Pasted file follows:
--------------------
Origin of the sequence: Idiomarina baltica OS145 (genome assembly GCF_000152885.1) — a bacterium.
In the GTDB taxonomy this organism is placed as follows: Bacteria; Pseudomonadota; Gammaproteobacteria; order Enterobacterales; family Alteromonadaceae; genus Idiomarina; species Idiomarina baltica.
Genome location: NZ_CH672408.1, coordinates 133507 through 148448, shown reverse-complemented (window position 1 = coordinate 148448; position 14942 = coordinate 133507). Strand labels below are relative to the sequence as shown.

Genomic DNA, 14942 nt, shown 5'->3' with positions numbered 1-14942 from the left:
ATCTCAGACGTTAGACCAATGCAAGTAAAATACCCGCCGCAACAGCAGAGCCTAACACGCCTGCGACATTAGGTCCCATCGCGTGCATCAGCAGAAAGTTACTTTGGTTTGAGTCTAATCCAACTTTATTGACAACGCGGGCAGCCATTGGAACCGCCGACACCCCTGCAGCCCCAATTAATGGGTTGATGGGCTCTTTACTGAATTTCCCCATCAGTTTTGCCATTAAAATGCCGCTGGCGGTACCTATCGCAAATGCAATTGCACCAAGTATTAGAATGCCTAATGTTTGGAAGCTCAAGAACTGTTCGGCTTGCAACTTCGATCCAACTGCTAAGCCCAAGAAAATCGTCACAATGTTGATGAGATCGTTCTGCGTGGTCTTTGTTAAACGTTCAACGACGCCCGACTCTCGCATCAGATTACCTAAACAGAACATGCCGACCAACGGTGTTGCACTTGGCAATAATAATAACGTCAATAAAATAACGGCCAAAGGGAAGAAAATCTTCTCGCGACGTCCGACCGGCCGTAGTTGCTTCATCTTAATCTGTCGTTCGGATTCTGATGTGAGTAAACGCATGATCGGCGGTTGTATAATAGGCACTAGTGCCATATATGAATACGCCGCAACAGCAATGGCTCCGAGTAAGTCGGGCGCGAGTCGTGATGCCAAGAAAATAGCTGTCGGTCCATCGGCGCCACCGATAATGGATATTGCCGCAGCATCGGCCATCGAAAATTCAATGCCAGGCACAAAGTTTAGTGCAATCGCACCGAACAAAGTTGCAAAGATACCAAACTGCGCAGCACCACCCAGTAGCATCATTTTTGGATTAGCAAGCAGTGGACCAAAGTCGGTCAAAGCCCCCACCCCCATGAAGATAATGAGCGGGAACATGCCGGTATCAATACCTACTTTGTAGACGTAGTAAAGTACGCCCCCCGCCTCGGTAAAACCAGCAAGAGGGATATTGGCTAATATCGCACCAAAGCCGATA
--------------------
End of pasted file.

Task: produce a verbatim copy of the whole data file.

Origin of the sequence: Idiomarina baltica OS145 (genome assembly GCF_000152885.1) — a bacterium.
In the GTDB taxonomy this organism is placed as follows: Bacteria; Pseudomonadota; Gammaproteobacteria; order Enterobacterales; family Alteromonadaceae; genus Idiomarina; species Idiomarina baltica.
Genome location: NZ_CH672408.1, coordinates 133507 through 148448, shown reverse-complemented (window position 1 = coordinate 148448; position 14942 = coordinate 133507). Strand labels below are relative to the sequence as shown.

Genomic DNA, 14942 nt, shown 5'->3' with positions numbered 1-14942 from the left:
ATCTCAGACGTTAGACCAATGCAAGTAAAATACCCGCCGCAACAGCAGAGCCTAACACGCCTGCGACATTAGGTCCCATCGCGTGCATCAGCAGAAAGTTACTTTGGTTTGAGTCTAATCCAACTTTATTGACAACGCGGGCAGCCATTGGAACCGCCGACACCCCTGCAGCCCCAATTAATGGGTTGATGGGCTCTTTACTGAATTTCCCCATCAGTTTTGCCATTAAAATGCCGCTGGCGGTACCTATCGCAAATGCAATTGCACCAAGTATTAGAATGCCTAATGTTTGGAAGCTCAAGAACTGTTCGGCTTGCAACTTCGATCCAACTGCTAAGCCCAAGAAAATCGTCACAATGTTGATGAGATCGTTCTGCGTGGTCTTTGTTAAACGTTCAACGACGCCCGACTCTCGCATCAGATTACCTAAACAGAACATGCCGACCAACGGTGTTGCACTTGGCAATAATAATAACGTCAATAAAATAACGGCCAAAGGGAAGAAAATCTTCTCGCGACGTCCGACCGGCCGTAGTTGCTTCATCTTAATCTGTCGTTCGGATTCTGATGTGAGTAAACGCATGATCGGCGGTTGTATAATAGGCACTAGTGCCATATATGAATACGCCGCAACAGCAATGGCTCCGAGTAAGTCGGGCGCGAGTCGTGATGCCAAGAAAATAGCTGTCGGTCCATCGGCGCCACCGATAATGGATATTGCCGCAGCATCGGCCATCGAAAATTCAATGCCAGGCACAAAGTTTAGTGCAATCGCACCGAACAAAGTTGCAAAGATACCAAACTGCGCAGCACCACCCAGTAGCATCATTTTTGGATTAGCAAGCAGTGGACCAAAGTCGGTCAAAGCCCCCACCCCCATGAAGATAATGAGCGGGAACATGCCGGTATCAATACCTACTTTGTAGACGTAGTAAAGTACGCCCCCCGCCTCGGTAAAACCAGCAAGAGGGATATTGGCTAATATCGCACCAAAGCCGATA